Recommendations: 1) A longer period of time should be allotted for the program in order to see true integration and behavioral changes; 2) Additional material should be integrated into the curriculum regarding assertive behavior for times when negotiation is not appropriate (e.g."bullies"); 3) There should be better adaptation and accommodation to recognize the varying needs of students with different learning abilities; 4) The program should be more active in encouraging parent involvement; and 5) The program should move toward the goal of having lessons taught by the teacher so that he/she can integrate the messages into the daily life of the classroom. MS

Notes: Canada

 

Reference Type: Journal Article

Record Number: 346

Author: Kammerer, Ann

Year: 1998

Title: Conflict Management: Action Research.

: 32

Call Number: ERIC_NO: ED422100

Keywords: DESCRIPTORS: Action Research; Conflict Resolution; Elementary School Students; Intermediate Grades; Interpersonal Competence; Peer Relationship; Problem Solving; Program Effectiveness; Program Evaluation

IDENTIFIERS: Conflict Management; Peer Mediation

Abstract: ABSTRACT: This study examined the use of Conflict Managers, a program teaching students communication skills and the ways to apply these skills to resolve their own conflicts. Participating were 33 fourth and fifth graders from middle class families and with varying academic abilities. Of the participants, 23 were Caucasian, 4 Asian-American, 1 African-American, and 6 Hispanic-American. All students spoke English as a first language. Twelve students' parents were divorced. The Conflict Managers program was comprised of 4 weeks of training, in which students took a pre- and posttest, participated in group activities dealing with perspective-taking, nonverbal communication, the mediation process, "I-messages," and problem-solving practice. Teaching methods included role play, homework, and lunch meetings. Students were on duty as Conflict Managers in red vests or shirts, readily identifiable by classmates. The posttest findings indicated that following the training, students showed greater understanding of conflict as natural and potentially positive. Resolutions were obtained to 40 out of 46 conflicts; however, not ll of the resolutions were positive. Findings suggest that additional training was needed to assist students in developing better resolutions. Although some students did receive additional training in listening skills, conflict styles, and problem identification, the impact of this training had not yet been determined. (Contains 17 references.) (KB)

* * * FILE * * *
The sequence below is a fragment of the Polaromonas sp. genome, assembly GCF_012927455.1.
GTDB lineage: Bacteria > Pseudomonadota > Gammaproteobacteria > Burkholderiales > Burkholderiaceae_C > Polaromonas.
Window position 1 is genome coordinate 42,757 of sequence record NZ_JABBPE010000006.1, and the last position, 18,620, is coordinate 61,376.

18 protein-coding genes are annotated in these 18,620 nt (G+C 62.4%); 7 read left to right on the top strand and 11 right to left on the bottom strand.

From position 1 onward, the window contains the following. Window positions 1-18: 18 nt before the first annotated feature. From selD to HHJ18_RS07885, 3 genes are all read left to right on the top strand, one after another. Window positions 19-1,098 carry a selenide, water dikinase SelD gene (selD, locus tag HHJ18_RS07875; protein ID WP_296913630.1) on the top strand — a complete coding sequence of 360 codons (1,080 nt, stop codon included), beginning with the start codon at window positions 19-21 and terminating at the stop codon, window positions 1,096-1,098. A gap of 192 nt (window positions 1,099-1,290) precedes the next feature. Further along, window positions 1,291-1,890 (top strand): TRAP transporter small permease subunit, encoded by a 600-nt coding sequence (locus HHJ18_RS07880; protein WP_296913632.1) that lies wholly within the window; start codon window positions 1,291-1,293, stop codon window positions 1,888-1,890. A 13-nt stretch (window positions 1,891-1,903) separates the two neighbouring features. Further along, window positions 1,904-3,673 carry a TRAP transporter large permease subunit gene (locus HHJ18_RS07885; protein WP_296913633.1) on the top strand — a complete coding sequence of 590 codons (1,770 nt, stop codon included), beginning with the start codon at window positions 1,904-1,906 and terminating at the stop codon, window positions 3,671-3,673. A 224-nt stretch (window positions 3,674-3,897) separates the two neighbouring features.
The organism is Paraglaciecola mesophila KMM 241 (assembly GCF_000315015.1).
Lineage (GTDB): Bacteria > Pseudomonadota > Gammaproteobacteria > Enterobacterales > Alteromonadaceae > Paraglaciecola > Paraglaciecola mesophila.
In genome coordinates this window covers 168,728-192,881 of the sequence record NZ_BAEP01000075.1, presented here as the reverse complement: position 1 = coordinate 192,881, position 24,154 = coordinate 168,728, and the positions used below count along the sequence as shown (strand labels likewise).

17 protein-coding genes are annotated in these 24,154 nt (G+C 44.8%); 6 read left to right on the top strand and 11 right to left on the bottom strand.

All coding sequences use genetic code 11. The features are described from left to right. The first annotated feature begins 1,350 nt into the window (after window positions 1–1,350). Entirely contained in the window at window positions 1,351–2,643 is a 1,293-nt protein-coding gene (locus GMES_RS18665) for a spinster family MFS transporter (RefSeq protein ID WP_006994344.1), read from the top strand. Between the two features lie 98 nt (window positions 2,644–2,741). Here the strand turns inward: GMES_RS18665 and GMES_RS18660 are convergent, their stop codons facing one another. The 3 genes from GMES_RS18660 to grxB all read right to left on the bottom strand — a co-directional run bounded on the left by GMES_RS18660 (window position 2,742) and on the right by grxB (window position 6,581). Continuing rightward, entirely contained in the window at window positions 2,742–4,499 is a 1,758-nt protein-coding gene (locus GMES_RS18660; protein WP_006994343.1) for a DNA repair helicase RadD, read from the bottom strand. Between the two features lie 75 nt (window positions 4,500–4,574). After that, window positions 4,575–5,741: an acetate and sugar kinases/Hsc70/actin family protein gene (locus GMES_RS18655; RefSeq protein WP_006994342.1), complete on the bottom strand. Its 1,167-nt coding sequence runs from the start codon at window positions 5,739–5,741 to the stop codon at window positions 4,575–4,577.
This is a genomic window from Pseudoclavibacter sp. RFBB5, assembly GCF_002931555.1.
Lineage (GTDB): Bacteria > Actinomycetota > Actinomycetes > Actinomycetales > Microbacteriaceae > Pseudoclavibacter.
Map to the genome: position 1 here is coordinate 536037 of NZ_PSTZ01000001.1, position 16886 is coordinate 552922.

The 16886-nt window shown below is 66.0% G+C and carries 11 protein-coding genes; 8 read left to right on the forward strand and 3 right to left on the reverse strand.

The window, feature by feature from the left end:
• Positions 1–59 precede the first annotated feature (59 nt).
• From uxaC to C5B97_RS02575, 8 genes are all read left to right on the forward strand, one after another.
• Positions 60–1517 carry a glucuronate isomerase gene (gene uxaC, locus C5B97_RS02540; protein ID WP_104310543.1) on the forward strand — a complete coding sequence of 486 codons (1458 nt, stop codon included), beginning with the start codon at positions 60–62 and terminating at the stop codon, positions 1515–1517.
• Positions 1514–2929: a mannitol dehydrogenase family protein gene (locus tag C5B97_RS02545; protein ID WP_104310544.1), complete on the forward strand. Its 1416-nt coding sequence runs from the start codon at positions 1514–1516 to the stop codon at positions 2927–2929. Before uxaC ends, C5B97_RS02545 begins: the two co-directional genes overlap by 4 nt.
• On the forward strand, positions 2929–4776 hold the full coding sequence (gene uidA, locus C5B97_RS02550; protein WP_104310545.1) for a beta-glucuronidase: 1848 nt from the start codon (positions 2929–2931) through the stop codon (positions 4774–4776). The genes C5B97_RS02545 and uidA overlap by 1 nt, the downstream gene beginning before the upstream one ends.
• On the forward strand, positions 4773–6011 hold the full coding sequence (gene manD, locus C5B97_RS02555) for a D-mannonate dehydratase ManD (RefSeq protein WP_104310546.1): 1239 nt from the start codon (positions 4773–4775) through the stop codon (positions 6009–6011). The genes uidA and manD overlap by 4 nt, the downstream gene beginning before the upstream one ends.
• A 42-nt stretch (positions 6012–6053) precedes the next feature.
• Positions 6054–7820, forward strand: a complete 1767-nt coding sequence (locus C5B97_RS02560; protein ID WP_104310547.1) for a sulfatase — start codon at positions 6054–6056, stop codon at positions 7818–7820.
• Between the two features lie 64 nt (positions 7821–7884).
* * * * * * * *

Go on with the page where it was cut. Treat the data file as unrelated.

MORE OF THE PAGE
Notes: ERIC

URL: http://ericae.net/ericdc/ED422100.htm

Reference Type: Report

Record Number: 60

Author: Kaufman, S.

Year: 1990

Title: Assessment of the implementation of conflict management programs in 17 Ohio Schools: First Year Report School Demonstration Project 1990-1993.

City: Columbus, OH

Institution: Ohio Commission on Dispute Resolution and Conflict Management.

 

Reference Type: Report

Record Number: 268

Author: Kaufman, P.; Chen, X.; Choy, S. P.; Chandler, K. A.; Chapman, D.D.; Rand, M.R. ; Ringel, C.

Year: 1998

Title: Indicators of School Crime and Safety

City: Washington, DC

Institution: U.S. Departments of Education and Justice

Call Number: NCES 98-251/NCJ-172215

Notes: Single hard copies can be ordered through ED Pubs at 1-800-4ED-PUBS (NCES 98-251);

URL: http://nces.ed.gov/pubsearch/pubsinfo.asp?pubid=98251 or http://www.ojp.usdoj.gov/bjs/abstract/iscs98.htm

Reference Type: Academic Paper

Record Number: 159

Author: KELLE, JERILYN FAY COLLIER

Year: 1997

Title: PEDAGOGY OF POWER: EDUCATION FOR PARTICIPATORY, DEMOCRATIC CITIZENSHIP (CRITICAL PEDAGOGY, CONFLICT RESOLUTION)

University: SYRACUSE UNIVERSITY

Adviser: EMILY ROBERTSON

Number of Pages: 162

Type of Work: Dissertation Ph.D.

Accession Number: AAG9821488

Keywords: DESCRIPTORS: EDUCATION, CURRICULUM AND INSTRUCTION; EDUCATION, HISTORY OF; EDUCATION, PHILOSOPHY OF